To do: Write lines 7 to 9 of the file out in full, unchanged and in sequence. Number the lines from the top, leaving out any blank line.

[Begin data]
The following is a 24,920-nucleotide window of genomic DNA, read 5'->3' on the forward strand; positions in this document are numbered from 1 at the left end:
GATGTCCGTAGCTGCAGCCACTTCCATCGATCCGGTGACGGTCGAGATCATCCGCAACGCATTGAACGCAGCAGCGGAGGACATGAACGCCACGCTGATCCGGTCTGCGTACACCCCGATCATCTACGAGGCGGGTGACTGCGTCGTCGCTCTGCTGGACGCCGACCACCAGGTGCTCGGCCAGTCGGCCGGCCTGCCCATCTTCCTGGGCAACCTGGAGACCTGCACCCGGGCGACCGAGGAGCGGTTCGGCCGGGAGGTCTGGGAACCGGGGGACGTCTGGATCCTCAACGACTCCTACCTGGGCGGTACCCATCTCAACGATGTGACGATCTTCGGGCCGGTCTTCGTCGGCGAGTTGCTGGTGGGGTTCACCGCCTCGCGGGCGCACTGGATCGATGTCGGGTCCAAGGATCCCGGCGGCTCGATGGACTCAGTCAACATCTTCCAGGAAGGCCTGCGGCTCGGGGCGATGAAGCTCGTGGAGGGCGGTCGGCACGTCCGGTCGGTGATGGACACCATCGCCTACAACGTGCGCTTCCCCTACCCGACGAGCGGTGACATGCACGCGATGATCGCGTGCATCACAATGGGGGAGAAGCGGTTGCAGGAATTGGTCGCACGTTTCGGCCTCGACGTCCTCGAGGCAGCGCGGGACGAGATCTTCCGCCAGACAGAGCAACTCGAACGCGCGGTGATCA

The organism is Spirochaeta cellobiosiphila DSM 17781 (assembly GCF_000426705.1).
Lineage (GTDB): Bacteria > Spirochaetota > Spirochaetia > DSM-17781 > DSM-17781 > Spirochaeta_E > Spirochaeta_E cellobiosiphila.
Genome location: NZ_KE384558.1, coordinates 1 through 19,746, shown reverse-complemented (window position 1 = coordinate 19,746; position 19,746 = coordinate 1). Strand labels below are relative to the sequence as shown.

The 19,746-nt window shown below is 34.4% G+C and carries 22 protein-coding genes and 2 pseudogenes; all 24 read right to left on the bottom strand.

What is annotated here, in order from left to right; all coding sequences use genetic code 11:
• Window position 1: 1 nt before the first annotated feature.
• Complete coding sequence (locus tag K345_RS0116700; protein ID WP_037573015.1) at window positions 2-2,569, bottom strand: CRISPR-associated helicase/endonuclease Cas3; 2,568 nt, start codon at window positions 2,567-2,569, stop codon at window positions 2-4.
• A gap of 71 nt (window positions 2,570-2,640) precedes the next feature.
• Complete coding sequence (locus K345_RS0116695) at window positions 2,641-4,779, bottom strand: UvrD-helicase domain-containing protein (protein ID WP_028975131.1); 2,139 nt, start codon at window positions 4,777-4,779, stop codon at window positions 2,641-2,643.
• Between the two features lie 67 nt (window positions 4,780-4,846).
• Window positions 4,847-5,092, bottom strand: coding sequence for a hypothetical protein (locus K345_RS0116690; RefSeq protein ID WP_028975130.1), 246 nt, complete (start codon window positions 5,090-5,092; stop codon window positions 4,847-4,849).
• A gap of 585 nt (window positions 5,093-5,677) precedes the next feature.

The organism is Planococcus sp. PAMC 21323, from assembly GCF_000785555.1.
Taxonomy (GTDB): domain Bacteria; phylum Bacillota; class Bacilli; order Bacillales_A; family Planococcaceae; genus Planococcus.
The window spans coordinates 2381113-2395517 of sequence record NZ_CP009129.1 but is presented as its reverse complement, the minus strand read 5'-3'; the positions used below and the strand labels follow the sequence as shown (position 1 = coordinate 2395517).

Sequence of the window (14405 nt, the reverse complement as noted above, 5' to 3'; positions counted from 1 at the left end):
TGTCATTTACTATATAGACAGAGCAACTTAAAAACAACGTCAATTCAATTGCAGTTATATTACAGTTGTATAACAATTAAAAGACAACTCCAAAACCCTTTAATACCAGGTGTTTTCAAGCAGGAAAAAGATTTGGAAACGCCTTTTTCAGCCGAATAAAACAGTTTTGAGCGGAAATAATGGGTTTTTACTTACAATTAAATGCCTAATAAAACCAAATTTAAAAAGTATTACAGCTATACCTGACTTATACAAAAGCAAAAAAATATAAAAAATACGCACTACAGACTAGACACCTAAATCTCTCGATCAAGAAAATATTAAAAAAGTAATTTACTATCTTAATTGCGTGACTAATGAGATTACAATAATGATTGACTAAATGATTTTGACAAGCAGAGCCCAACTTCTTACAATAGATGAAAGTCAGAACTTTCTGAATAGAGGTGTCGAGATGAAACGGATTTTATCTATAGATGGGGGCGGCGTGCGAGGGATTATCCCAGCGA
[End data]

What is annotated here, in order from left to right; all coding sequences use genetic code 11:
• Window position 1: 1 nt before the first annotated feature.
• Complete coding sequence (locus tag K345_RS0116700; protein ID WP_037573015.1) at window positions 2-2,569, bottom strand: CRISPR-associated helicase/endonuclease Cas3; 2,568 nt, start codon at window positions 2,567-2,569, stop codon at window positions 2-4.